Time Management with the SFMA

Written by Aline Thompson Monday, February 27, 2017 SFMA

You can become proficient and efficient with the SFMA but it takes a commitment to learning it to establish a level of competency. Once you have done this the time commitment won’t be an issue. Rather you’ll realize you are doing a more structured yet thorough evaluation than you did previously. Starting out with a strategy in mind will help you be successful in implementing it into your practice.

Here are the steps to take:

Perform top tier on all patients/client:  Yes, even if they come in with an ankle sprain, you still check all the top tier movement patterns. Patients understand the basic premise that “everything is connected” and I usually give them a brief explanation that I want to make sure I am doing the most comprehensive evaluation possible. More “reps” of watching the top tier will allow you to become better at movement observation.

Pick one pattern per day: Pick one breakout pattern that you want to master. Review it the night before and morning of and then perform it on most of your patients that day. If you commit to this you will be a lot more proficient after two weeks and ready to start tackling full SFMA’s

Integrate Full SFMA’s:  Ask your last patient of the day to stay a little later so you can do some further assessments. It is rare that someone will decline extra assessment or treatment. This is a great opportunity to try doing a whole SFMA on someone. It is your choice on whether you use the flowcharts or Pro 360 app to help you or not. If time is your main concern we recommend learning the breakouts without these forms of assistance and using the logic instead. If you understand why you are doing something the trick to get faster then will be more reps.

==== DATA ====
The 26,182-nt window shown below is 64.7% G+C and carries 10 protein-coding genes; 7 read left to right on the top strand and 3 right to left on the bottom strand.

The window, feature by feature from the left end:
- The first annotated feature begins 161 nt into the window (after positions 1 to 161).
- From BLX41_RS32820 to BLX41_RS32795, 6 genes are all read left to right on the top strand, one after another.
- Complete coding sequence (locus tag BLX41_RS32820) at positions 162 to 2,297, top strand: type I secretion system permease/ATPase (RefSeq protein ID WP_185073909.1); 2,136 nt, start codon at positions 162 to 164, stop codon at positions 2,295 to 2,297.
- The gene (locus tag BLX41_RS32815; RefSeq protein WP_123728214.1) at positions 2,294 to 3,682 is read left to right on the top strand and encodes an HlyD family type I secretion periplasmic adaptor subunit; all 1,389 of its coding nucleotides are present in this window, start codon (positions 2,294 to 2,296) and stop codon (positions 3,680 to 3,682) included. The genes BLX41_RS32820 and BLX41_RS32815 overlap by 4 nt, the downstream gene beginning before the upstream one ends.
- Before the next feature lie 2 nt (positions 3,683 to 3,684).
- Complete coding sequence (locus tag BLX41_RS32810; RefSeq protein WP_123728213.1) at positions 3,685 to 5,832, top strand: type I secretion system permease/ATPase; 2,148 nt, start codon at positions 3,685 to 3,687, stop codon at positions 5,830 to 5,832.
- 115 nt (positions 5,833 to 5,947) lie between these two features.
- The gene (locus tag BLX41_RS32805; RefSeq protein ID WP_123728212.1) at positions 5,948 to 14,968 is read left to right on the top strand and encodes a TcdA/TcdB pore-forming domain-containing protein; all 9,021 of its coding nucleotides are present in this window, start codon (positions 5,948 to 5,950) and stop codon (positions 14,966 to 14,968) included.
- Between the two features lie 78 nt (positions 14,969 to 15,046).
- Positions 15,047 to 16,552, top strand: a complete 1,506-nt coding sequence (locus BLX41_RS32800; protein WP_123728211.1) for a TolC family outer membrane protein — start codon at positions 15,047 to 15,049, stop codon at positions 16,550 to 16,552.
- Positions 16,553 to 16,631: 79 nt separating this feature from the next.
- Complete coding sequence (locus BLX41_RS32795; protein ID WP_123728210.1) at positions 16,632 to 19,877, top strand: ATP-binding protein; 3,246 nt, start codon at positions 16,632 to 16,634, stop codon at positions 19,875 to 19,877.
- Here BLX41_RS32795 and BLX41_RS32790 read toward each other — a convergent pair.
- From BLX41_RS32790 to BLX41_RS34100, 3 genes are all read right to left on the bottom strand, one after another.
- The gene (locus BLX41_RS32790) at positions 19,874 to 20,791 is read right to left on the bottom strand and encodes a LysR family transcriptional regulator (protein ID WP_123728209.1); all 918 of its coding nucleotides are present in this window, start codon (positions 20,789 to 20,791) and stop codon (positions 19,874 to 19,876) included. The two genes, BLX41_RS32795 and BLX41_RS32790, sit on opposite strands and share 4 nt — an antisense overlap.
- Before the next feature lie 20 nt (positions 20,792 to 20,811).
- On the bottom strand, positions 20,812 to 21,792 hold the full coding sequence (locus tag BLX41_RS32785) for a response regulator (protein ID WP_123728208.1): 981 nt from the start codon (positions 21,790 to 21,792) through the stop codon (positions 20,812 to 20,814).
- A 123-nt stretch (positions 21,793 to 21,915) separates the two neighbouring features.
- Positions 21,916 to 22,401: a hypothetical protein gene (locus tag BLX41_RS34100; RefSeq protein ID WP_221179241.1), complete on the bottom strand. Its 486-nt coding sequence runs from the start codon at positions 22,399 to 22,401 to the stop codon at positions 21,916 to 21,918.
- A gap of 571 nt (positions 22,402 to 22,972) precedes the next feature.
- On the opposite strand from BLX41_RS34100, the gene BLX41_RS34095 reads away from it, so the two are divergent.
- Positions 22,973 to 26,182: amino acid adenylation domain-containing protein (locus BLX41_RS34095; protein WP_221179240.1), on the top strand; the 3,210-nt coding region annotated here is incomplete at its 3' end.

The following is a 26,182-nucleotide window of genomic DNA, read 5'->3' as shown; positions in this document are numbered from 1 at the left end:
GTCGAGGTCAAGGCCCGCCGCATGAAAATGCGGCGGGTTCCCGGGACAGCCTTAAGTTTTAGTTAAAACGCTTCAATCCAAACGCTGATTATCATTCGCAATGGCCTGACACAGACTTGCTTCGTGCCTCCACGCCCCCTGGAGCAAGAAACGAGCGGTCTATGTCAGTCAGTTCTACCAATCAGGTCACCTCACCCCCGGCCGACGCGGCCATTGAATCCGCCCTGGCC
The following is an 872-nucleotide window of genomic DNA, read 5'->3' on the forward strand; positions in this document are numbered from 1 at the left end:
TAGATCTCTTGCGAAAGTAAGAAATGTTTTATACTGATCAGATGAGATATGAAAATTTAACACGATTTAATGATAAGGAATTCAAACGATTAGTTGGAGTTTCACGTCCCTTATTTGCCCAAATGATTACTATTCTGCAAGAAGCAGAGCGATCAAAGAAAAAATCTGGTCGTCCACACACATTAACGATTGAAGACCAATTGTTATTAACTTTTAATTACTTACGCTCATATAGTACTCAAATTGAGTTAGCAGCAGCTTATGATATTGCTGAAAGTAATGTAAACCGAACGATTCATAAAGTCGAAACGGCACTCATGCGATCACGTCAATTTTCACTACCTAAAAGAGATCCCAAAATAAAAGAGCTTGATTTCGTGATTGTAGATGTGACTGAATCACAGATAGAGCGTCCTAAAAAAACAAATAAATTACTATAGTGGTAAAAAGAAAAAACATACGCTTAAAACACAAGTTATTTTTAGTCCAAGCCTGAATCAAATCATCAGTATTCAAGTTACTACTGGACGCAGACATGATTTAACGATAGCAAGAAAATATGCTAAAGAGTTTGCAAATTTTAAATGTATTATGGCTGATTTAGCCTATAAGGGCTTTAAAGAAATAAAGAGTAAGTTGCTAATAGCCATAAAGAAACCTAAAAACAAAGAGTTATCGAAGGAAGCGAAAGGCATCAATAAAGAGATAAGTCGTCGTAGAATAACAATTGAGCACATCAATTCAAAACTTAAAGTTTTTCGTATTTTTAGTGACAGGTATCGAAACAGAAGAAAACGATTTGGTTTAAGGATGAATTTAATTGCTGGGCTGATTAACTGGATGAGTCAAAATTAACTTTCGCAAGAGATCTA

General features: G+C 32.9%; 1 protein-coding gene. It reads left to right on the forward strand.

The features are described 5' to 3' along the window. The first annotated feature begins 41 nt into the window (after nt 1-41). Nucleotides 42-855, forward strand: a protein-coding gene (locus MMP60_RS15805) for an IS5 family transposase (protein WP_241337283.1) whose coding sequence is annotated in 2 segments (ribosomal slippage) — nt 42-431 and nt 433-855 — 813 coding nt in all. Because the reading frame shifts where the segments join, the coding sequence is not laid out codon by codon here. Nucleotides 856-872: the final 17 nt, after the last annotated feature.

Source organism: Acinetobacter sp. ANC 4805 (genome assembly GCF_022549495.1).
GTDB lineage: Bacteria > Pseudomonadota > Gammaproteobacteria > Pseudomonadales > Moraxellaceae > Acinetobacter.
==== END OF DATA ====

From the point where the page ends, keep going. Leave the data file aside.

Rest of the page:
Get in as many repetitions as possible:  Take time to perform full SFMAs on patients, family members, friends and colleagues.

SFMA by posture: Once you feel competent in performing a full SFMA during your evaluation a definite time saver will be learning to perform one by posture. What I mean by this is performing all tests that are done in standing, sitting, then in prone, and supine. This requires that you are able to mentally keep track of what you have already found in different patterns but is one way to speed up the process.

Remember: its ok to mess up! We’ve all been there and it is a critical part of learning. Don’t let that hold you back.

 

Aline Thompson obtained her B.A in biology from Kenyon College in 1994 and Masters of Science in Physical Therapy from Arcadia University in 1997. Over the last 17 years, Aline has worked exclusively in outpatient orthopedics seeing a wide variety of patients. She started her professional career in California and has spent the last 8 years working in Denver. Aline is a board certified clinical specialist in orthopedics through the APTA. She blends her knowledge of functional movement with a diverse and contemporary approach to the evaluation and treatment of patients with musculoskeletal dysfunction. She has advanced training in manual therapy, pain science, dry needling, treatment of orthopedic injuries, and breathing pattern disorders.

     


 

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